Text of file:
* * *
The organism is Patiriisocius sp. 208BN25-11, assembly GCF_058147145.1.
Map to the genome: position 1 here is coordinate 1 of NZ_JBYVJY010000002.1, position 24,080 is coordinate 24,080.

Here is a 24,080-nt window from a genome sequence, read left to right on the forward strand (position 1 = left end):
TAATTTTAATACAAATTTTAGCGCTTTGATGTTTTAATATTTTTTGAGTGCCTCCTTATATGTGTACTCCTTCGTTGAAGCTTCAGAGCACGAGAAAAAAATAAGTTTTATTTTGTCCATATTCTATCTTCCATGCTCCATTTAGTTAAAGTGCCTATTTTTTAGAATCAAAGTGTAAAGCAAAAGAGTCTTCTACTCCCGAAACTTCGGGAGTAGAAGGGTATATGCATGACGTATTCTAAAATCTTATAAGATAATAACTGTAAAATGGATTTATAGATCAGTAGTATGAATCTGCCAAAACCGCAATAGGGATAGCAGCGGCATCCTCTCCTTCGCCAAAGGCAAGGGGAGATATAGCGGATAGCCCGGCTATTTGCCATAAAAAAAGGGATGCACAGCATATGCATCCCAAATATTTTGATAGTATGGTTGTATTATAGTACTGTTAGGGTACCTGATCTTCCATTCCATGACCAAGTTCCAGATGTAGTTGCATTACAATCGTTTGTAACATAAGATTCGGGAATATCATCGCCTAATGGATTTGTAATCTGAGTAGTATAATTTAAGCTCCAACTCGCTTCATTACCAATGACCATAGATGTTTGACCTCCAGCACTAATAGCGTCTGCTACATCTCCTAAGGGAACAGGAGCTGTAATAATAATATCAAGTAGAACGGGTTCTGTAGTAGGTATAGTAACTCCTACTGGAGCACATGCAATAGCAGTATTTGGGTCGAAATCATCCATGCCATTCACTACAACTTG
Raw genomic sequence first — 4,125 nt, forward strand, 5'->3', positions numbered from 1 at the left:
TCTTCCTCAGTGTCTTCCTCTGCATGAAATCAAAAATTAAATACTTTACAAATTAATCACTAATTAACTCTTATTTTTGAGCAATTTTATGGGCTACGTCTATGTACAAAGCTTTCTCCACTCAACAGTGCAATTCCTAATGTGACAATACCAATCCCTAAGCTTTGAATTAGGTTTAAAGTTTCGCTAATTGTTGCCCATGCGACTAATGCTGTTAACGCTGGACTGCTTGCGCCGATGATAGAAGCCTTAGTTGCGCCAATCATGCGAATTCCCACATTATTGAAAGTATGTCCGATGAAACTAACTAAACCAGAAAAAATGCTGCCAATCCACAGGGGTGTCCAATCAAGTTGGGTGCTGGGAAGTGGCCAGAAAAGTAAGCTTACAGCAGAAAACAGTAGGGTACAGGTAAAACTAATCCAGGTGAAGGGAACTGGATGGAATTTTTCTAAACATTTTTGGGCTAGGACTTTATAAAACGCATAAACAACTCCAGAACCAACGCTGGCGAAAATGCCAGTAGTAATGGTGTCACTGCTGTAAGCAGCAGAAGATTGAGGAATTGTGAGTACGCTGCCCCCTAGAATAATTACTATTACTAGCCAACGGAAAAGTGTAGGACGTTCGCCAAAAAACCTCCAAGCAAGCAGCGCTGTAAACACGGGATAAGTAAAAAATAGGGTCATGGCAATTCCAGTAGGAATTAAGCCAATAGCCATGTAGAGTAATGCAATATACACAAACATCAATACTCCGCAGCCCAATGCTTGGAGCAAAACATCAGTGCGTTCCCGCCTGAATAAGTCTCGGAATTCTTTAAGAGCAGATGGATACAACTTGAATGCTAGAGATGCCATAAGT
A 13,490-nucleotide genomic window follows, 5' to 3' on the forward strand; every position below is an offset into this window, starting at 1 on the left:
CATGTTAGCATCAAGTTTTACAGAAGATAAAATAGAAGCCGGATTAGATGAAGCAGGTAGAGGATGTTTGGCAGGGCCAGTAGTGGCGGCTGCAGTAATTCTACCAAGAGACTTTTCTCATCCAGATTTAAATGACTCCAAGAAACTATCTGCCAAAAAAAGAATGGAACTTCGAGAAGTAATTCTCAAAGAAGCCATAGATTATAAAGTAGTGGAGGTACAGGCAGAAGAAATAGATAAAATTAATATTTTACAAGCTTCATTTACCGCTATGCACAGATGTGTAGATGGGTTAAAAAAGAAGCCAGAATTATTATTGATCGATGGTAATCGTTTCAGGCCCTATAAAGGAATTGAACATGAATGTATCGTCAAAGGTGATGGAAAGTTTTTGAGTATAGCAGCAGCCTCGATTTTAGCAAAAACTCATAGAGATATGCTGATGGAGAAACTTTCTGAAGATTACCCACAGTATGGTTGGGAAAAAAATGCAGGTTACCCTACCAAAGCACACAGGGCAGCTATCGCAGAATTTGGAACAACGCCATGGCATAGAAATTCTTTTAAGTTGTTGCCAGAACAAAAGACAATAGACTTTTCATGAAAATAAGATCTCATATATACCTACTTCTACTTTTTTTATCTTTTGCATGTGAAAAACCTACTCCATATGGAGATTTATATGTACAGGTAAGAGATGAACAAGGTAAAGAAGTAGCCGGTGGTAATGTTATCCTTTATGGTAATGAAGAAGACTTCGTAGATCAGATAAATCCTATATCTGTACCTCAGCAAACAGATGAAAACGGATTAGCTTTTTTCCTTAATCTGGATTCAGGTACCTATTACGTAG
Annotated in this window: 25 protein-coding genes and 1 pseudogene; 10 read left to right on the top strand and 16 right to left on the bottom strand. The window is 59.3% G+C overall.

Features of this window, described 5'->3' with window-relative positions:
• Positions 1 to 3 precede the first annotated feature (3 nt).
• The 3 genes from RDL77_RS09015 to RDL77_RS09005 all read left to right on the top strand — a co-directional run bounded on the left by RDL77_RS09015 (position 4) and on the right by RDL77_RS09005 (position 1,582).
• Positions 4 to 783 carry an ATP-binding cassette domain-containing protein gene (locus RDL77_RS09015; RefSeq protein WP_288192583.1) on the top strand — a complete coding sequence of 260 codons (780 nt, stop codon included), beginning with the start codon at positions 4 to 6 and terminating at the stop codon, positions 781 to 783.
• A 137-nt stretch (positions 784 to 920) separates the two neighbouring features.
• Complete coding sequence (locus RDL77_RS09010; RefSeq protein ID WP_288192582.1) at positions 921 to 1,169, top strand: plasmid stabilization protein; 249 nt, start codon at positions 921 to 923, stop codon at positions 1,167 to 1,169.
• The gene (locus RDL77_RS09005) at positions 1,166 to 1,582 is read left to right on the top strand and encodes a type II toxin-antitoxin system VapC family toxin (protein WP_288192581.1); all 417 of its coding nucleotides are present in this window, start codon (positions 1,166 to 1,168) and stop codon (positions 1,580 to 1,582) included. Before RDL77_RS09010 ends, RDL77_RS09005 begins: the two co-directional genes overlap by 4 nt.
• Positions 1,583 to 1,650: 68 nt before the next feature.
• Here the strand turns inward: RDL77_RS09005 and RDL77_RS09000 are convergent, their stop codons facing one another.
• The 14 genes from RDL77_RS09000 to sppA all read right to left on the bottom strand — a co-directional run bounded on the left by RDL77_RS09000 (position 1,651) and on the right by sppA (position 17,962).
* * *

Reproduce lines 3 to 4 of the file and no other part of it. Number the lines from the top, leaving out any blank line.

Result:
Here is a 24,080-nt window from a genome sequence, read left to right on the forward strand (position 1 = left end):
TAATTTTAATACAAATTTTAGCGCTTTGATGTTTTAATATTTTTTGAGTGCCTCCTTATATGTGTACTCCTTCGTTGAAGCTTCAGAGCACGAGAAAAAAATAAGTTTTATTTTGTCCATATTCTATCTTCCATGCTCCATTTAGTTAAAGTGCCTATTTTTTAGAATCAAAGTGTAAAGCAAAAGAGTCTTCTACTCCCGAAACTTCGGGAGTAGAAGGGTATATGCATGACGTATTCTAAAATCTTATAAGATAATAACTGTAAAATGGATTTATAGATCAGTAGTATGAATCTGCCAAAACCGCAATAGGGATAGCAGCGGCATCCTCTCCTTCGCCAAAGGCAAGGGGAGATATAGCGGATAGCCCGGCTATTTGCCATAAAAAAAGGGATGCACAGCATATGCATCCCAAATATTTTGATAGTATGGTTGTATTATAGTACTGTTAGGGTACCTGATCTTCCATTCCATGACCAAGTTCCAGATGTAGTTGCATTACAATCGTTTGTAACATAAGATTCGGGAATATCATCGCCTAATGGATTTGTAATCTGAGTAGTATAATTTAAGCTCCAACTCGCTTCATTACCAATGACCATAGATGTTTGACCTCCAGCACTAATAGCGTCTGCTACATCTCCTAAGGGAACAGGAGCTGTAATAATAATATCAAGTAGAACGGGTTCTGTAGTAGGTATAGTAACTCCTACTGGAGCACATGCAATAGCAGTATTTGGGTCGAAATCATCCATGCCATTCACTACAACTTG